What school districts must do is to legally challenge excessive IEP accommodations that they are being forced to implement. Currently, the legal teams of special education parents represent the A-team. Most school districts do not have A-team type lawyers, so they cave into the unreasonable requests that some special education parents demand. Also, school districts need to come together and sue the Federal government. When the Supreme Court ruled that special education students were to have their academic needs met, the Federal government promised that it would cover 40% of the costs (Worth). School districts must force the Federal government to cover the 30% that it’s not paying.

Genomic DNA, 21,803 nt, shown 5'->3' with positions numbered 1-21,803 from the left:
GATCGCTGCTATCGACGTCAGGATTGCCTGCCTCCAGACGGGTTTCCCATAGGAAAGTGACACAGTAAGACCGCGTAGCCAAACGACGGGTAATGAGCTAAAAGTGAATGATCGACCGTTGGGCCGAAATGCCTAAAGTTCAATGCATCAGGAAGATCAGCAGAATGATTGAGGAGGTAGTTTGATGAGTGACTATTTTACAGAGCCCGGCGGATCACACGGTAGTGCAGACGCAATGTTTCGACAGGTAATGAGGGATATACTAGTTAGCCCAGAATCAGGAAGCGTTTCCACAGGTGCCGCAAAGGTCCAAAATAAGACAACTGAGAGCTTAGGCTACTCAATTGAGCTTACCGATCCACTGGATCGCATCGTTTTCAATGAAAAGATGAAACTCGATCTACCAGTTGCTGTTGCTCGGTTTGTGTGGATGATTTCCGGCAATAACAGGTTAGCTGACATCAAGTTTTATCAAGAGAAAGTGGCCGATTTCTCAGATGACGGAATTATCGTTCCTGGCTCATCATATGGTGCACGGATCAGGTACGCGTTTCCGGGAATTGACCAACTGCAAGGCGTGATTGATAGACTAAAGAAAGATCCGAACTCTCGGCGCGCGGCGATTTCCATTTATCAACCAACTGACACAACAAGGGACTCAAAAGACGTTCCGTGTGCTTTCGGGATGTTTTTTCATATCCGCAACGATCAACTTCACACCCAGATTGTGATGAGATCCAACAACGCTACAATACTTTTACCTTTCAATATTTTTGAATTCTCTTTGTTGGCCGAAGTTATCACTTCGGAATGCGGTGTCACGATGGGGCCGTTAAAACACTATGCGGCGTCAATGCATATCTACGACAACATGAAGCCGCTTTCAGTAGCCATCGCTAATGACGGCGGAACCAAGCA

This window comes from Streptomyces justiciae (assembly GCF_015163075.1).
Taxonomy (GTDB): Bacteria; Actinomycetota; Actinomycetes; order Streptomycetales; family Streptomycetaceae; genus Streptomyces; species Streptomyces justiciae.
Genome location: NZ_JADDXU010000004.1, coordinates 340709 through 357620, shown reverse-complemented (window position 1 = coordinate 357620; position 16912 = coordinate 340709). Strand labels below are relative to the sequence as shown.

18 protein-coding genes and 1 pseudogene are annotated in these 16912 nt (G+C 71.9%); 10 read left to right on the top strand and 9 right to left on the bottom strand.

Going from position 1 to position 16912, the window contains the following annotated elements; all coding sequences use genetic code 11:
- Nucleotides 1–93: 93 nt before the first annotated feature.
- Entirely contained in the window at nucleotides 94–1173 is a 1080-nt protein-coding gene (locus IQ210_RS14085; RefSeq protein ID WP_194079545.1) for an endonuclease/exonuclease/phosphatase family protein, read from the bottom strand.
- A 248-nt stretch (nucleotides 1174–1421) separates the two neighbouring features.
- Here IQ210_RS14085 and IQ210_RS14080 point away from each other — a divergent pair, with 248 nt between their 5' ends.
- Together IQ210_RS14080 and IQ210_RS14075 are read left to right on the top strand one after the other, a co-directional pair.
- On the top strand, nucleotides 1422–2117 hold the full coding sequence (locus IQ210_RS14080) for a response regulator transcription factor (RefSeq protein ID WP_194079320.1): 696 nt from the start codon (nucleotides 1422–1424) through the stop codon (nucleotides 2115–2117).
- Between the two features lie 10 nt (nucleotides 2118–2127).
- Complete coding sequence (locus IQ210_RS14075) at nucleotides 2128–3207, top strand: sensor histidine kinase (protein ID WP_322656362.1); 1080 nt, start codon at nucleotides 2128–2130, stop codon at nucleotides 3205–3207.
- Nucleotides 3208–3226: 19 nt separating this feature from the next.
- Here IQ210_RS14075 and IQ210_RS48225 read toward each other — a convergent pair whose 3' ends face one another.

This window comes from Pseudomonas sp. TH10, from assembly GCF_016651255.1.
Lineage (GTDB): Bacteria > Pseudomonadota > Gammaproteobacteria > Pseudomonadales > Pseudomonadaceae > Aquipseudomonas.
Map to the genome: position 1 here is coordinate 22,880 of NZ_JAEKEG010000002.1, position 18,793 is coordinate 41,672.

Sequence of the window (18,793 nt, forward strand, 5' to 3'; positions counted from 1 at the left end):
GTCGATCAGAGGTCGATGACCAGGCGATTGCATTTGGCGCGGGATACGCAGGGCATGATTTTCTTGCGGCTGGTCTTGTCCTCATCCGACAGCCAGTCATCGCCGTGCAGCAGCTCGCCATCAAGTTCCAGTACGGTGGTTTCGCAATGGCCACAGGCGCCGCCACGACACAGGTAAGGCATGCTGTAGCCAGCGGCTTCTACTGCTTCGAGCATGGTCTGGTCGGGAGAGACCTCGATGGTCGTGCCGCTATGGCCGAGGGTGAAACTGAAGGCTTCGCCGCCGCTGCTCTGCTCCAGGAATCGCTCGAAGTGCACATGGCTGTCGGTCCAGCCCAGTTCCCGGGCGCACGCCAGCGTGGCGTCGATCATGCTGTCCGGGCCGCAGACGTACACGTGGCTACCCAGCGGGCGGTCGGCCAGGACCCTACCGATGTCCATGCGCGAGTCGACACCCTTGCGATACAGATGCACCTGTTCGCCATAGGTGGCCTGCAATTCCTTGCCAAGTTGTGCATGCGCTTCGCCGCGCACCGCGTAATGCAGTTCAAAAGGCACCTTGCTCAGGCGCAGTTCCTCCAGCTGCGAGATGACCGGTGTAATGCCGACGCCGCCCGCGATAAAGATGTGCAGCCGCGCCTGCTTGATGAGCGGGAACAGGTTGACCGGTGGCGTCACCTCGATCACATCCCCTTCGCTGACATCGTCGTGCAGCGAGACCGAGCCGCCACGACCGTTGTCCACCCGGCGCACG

Before I address the topic of Integrated Collaborative Teaching (ICT), which is the combining of special education and general education students in the same class, I want to thank Mr. Lofthouse for publishing my anonymous guest post on his Crazy Normal blog. I have read many of Mr. Lofthouse’s blog posts that covered charter schools, Common Core curriculum and other pertinent educational issues, and I appreciate Mr. Lofthouse creating his Crazynormal blog so that teachers can educate the public.
Before I address Integrated Collaborative Classrooms (ICT), here is a brief bio about me. I am currently teaching at a comprehensive high school in California, and I have been teaching for 26 years. The reason why I am publishing this post anonymously has to do with the often hostile and combative environment that our public schools have become as reformers attempt to silence teachers through fear of losing their jobs.
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